Annotation:Far from Home

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X:1 T:Far from Home M:C| L:1/8 K:G |:GE DE G3A|B2 BA Bc d2|GE DE G3B|AG AB AG E2| GE DE G3A|B2 BA Bc d2|ed ef ge dc|BG AF G4:| |:g3ef3d|ed ef ed B2|ge dB G2 GB|AG AB AG E2| GE DE G2 GA|B3A Bc d2|ed ef ge dc|BG AF G4:||

FAR FROM HOME ("Slan Beo Leat" or "Fad Ua Baile"). Irish, English, Shetland, American; Reel. USA; New England, Northwest. G Major. Standard tuning (fiddle). AB (O'Neill/1850 & 1001): AABB (Cranitch, Frets Magazine, Miller & Perron, O'Neill/Krassen, Raven). Bayard (1981) collected a version in Pennsylvania called, "Butcher's Row (The)." Many have pointed out the similarity to the popular hornpipe "Going to California/Off to California (1)," especially in the first four measures of the 2nd strain, which are quite similar, as is the return to the 1st strain theme for the finish of the 2nd (i.e. AA'BA form). Nigel Gatherer remarks that "many people think of this tune as a Shetland reel; I've even seen it on CD's as 'Far Frae Home'!" He attributes this to its being included in sets of Shetland tunes by the Boys of the Lough on their albums "Good Friends...Good Music" (1977) and "Far From Home."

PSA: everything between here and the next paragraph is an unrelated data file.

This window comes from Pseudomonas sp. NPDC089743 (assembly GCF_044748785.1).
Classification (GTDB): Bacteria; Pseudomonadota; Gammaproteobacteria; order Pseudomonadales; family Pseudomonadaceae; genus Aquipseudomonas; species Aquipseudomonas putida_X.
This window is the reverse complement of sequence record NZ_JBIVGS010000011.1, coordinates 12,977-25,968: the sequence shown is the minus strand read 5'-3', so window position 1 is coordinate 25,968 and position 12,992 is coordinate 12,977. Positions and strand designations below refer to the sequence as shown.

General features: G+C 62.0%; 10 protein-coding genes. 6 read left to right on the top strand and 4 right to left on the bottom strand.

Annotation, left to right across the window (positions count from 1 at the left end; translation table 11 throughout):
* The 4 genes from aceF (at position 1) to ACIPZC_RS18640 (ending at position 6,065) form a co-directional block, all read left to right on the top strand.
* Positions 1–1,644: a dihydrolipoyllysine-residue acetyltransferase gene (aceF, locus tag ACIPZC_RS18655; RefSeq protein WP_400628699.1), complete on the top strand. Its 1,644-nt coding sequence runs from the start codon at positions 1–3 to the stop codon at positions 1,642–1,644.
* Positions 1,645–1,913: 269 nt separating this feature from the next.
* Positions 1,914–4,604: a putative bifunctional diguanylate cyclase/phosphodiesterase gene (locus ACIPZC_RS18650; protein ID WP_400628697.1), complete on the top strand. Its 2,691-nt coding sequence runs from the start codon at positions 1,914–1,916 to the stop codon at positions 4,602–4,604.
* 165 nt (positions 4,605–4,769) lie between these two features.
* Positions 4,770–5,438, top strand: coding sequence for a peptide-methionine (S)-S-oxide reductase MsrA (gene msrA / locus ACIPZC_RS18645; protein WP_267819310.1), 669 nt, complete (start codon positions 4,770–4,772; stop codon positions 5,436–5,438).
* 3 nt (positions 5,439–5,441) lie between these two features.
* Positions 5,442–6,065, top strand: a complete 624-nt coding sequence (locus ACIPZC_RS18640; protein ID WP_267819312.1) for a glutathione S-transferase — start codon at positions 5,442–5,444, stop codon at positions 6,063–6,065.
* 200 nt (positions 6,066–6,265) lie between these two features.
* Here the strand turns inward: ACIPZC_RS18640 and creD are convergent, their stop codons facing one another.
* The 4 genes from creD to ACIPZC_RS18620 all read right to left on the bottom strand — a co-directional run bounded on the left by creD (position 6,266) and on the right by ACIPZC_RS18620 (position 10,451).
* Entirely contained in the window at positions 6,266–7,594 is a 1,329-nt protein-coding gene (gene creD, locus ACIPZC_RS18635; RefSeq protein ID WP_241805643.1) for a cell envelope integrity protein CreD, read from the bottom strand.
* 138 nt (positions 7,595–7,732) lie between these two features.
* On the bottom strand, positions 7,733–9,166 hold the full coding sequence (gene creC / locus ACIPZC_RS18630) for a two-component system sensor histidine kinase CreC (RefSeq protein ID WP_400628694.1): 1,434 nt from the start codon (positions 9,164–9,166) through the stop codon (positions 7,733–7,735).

Additional notes
Source for notated version : - Francis O'Neill learned his version of the tune in the San Joaquin Valley, California, when he was aged 19 in the 1870's "from the whistling of a companion while herding a flock of 3,000 sheep on the plains at the foot of the Sierra Nevada range" (ed.—presumably the title appealed to the young O'Neill, who left Ireland in his mid-teens, or was his own invention) [O'Neill/Irish Folk Music].

Printed sources : - Cranitch (The Irish Fiddle Book), 1996; No. 59, p. 148. "Boys of the Lough," Frets Magazine, October 1980; p. 31. Kennedy (Fiddler's Tune-Book, vol. 2), 1954; p. 11. Miller & Perron (New England Fiddler's Repertoire), 1983; No. 86. O'Neill (Krassen), 1976; p. 107. O'Neill (Music of Ireland: 1850 Melodies), 1903; No. 1261, p. 237. O'Neill (Dance Music of Ireland: 1001 Gems), 1907; No. 530, p. 99. Raven (English Country Dance Tunes), 1984; p. 188. Silberberg (Fiddle Tunes I Learned at the Tractor Tavern), 2002; p. 43. Songer (Portland Collection), 1997; p. 76.

Recorded sources : - Philo 1051, Boys of the Lough – "Good Friends, Good Music" (1977).

See also listing at :
Jane Keefer's Folk Music: An Index to Recorded Sources [1]
Alan Ng's [2]

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